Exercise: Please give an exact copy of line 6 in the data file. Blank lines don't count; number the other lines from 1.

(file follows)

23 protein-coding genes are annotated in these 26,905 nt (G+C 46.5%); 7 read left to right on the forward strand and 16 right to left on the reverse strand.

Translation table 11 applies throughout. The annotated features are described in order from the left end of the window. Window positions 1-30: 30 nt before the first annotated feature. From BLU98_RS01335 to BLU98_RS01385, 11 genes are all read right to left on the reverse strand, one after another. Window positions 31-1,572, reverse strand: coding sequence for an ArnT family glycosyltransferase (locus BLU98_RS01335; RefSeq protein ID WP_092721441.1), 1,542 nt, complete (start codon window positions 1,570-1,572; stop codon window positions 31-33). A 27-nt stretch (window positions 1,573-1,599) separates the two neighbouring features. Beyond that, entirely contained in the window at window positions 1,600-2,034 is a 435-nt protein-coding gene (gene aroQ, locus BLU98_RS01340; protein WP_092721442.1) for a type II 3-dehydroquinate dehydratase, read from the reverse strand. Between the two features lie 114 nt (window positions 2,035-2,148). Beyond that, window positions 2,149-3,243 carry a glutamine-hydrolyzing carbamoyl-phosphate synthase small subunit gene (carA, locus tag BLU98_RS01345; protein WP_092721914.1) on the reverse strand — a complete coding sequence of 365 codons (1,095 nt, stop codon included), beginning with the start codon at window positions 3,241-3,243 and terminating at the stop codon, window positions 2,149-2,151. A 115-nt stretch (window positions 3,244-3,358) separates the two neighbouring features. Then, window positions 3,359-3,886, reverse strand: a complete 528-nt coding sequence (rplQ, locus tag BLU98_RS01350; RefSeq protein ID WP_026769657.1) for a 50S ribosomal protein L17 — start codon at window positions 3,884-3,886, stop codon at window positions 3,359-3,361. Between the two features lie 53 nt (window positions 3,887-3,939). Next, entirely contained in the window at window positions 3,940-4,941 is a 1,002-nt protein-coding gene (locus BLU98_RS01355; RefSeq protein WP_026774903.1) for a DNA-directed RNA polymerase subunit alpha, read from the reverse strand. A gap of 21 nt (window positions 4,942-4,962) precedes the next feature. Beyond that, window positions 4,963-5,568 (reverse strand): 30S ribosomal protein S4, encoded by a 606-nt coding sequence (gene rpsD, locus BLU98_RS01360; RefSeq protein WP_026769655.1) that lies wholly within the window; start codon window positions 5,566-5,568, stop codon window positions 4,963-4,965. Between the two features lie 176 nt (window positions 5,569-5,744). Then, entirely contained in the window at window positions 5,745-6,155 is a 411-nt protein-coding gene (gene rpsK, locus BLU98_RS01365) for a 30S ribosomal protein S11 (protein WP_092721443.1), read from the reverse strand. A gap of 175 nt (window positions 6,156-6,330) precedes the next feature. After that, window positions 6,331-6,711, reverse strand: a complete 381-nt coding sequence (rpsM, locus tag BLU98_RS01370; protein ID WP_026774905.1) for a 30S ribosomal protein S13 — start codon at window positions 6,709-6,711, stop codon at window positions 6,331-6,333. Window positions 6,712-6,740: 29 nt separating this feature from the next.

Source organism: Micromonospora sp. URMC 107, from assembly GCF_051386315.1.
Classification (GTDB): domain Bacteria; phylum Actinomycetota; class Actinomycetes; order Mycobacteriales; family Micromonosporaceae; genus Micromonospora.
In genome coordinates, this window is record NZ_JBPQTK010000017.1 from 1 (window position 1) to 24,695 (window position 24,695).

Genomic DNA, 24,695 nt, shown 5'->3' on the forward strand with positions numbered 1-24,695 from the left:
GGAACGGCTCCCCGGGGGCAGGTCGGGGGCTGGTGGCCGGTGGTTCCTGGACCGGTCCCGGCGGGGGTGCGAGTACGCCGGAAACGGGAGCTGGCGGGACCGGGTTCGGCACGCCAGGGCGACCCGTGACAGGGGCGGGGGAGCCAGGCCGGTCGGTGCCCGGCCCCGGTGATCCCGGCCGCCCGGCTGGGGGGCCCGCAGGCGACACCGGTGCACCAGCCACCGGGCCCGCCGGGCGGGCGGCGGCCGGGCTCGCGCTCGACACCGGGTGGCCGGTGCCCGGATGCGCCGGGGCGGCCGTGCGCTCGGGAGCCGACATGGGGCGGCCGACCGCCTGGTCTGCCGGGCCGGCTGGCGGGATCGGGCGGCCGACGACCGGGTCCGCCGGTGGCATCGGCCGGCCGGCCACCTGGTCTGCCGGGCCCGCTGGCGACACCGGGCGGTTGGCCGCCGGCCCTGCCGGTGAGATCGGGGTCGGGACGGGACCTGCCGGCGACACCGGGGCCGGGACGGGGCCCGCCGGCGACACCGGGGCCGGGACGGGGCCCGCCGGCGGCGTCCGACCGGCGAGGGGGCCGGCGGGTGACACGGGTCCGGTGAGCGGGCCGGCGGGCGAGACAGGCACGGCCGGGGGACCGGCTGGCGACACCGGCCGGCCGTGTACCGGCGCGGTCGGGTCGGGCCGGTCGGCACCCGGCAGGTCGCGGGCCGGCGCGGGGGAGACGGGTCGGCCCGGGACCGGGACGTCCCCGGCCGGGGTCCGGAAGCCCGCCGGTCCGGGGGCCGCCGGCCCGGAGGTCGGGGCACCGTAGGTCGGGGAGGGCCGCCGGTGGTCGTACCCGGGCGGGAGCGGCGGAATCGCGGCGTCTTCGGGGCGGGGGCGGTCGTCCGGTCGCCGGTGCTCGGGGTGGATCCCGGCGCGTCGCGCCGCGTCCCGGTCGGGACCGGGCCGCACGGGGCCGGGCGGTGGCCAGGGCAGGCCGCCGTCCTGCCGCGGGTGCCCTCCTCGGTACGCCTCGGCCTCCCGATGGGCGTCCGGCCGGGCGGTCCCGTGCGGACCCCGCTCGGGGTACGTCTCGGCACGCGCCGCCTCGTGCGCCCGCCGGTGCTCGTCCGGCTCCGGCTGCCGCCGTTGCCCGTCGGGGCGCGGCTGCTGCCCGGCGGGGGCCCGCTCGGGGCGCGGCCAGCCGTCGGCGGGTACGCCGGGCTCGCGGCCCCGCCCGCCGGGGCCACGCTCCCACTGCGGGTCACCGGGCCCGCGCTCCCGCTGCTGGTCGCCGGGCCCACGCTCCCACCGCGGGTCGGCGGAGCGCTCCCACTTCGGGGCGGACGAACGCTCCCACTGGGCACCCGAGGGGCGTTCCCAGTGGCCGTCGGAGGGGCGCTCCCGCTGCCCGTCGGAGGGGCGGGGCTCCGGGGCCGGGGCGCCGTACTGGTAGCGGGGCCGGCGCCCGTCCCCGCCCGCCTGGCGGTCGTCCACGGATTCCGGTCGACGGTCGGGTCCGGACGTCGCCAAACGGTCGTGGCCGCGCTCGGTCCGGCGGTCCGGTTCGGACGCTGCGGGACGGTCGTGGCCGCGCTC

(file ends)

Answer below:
Genomic DNA, 24,695 nt, shown 5'->3' on the forward strand with positions numbered 1-24,695 from the left: